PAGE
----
Smoking Legislation Upsetting Restaurant Owners

As restaurant owner Monica Ballew plays outside with her great-grandson, she admits he's the reason she quit smoking a decade ago.

"I quit smoking in 1991," Ballew said. "I was a heavy smoker, but I just quit because I wanted to be around for my grandkids and my great-grandchild."

Monica owns two restaurants in Jackson County. One allows smoking inside; the other does not. She feels strongly about legislation banning smoking in restaurants.

"As far as the government passing legislation on it, I think the government ought to keep their nose out of it," Ballew said.

The American Cancer Society is one of the groups pushing for smoking legislation. In Jackson, legislators recently passed the Clean Indoor Air Ordinance. That ordinance did not ban smoking in restaurants. However coast owners say that's maybe how it should be.

"I think that's the way it should stay," Richard Chenoweth, a restaurant owner said. "We should be able to make the decision based on our customers demands and based on the configurations of our restaurants."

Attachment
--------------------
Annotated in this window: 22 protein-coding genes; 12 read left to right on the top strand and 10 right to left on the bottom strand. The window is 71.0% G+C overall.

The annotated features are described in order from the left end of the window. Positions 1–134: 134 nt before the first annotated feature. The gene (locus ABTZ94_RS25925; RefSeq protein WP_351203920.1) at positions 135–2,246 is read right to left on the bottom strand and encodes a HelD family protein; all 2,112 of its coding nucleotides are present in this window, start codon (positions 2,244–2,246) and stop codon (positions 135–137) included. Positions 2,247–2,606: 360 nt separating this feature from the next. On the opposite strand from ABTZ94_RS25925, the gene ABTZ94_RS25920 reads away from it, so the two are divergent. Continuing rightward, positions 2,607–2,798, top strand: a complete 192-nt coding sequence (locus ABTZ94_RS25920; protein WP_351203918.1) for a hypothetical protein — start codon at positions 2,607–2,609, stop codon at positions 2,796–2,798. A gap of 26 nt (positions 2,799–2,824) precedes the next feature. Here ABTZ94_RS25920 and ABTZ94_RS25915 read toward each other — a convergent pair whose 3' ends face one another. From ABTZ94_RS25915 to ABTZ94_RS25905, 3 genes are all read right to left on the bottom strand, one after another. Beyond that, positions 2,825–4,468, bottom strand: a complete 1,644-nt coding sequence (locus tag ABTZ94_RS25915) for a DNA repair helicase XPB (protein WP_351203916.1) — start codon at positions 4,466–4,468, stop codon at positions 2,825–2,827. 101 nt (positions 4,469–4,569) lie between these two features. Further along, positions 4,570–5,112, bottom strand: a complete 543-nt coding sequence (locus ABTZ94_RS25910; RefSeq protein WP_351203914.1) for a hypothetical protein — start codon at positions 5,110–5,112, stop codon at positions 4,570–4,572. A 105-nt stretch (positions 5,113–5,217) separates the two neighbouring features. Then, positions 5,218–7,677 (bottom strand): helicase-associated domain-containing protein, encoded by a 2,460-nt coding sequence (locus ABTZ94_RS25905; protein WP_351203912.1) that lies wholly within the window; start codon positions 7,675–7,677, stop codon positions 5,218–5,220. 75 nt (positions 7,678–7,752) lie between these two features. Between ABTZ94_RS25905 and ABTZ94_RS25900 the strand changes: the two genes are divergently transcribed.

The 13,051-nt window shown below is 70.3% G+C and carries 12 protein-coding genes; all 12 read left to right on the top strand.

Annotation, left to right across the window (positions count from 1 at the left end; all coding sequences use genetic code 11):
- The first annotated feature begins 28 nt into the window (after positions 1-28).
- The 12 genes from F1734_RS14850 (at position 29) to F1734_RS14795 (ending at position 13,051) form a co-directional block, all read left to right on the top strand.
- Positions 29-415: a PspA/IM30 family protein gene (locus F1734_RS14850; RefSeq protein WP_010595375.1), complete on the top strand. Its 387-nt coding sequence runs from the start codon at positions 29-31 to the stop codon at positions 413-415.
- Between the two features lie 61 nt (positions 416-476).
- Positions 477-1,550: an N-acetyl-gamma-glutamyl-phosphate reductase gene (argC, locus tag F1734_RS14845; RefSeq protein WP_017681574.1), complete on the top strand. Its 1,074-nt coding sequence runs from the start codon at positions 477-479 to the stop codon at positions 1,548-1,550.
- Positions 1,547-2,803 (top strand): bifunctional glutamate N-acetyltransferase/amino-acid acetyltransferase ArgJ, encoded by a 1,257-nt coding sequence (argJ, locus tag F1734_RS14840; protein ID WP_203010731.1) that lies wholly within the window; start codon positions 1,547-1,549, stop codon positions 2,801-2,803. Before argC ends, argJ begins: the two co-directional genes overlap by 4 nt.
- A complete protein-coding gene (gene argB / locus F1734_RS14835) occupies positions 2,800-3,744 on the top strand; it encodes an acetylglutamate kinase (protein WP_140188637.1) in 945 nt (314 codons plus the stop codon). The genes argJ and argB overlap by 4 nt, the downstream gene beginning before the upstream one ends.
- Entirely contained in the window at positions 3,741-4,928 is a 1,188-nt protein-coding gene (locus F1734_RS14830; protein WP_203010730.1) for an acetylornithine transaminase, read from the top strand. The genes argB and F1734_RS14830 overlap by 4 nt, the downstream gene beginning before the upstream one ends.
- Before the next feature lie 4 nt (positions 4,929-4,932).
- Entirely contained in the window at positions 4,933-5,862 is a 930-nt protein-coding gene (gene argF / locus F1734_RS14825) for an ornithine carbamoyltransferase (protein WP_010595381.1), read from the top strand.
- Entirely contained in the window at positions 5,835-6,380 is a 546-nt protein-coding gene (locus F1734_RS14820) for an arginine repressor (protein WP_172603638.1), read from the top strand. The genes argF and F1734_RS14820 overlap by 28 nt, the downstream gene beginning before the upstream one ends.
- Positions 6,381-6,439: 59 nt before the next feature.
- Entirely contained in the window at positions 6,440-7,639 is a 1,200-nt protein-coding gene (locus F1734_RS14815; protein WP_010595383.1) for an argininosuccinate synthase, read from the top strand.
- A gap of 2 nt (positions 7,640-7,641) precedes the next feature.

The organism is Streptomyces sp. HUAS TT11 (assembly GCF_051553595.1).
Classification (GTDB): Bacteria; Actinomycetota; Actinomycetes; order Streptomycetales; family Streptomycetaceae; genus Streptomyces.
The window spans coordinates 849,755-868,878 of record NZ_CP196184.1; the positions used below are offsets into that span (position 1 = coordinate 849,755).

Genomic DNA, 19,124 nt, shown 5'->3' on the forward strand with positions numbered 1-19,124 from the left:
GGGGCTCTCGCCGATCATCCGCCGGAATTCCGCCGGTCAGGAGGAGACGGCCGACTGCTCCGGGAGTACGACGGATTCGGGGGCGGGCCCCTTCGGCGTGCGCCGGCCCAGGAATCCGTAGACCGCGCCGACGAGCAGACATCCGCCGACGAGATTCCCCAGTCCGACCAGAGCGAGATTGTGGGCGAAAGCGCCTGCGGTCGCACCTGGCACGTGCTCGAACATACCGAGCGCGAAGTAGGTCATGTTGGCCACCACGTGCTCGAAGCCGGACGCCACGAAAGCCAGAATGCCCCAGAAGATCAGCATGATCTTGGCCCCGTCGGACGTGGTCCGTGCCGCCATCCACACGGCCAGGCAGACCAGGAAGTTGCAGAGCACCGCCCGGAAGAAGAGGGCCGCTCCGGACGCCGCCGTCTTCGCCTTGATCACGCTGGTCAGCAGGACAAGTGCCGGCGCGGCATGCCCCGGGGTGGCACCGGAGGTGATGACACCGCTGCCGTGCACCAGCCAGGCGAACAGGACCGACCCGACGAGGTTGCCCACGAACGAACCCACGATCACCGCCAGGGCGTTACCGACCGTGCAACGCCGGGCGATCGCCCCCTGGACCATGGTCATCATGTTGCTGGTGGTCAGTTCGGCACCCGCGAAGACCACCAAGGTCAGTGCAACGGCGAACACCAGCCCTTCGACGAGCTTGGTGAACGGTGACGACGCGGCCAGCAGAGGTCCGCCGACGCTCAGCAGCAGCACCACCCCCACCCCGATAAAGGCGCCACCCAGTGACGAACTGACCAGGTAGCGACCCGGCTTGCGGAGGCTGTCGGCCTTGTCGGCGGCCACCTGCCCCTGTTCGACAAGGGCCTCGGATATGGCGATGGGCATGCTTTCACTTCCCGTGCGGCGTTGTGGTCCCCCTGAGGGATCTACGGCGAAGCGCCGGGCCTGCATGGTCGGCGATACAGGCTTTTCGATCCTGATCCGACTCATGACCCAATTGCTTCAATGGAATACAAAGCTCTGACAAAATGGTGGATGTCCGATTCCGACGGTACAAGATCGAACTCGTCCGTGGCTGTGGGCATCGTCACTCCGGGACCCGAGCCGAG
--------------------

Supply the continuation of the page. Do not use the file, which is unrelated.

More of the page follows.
Richard Chenoweth wears two hats when it comes to whether or not ashtrays should be allowed in restaurants. He owns Scranton's Restaurant in Pascagoula, and he's also the President of the Gulf Coast Restaurant and Beverage Association.

"In fact we've taken a poll with the state restaurant association and most people don't want to be told whether they can have smoking banned or not," Chenoweth said.

For now, restaurant owners are allowed to decide whether smoking is allowed. And for most restaurant owners in South Mississippi, that's they way they want to keep it.

Smoking leglisation already exists in 26 states. Right now, Louisiana is trying to get a smoking ban for all restaurants, but a bill to ban smoking in Mississippi died in committee this legislative season.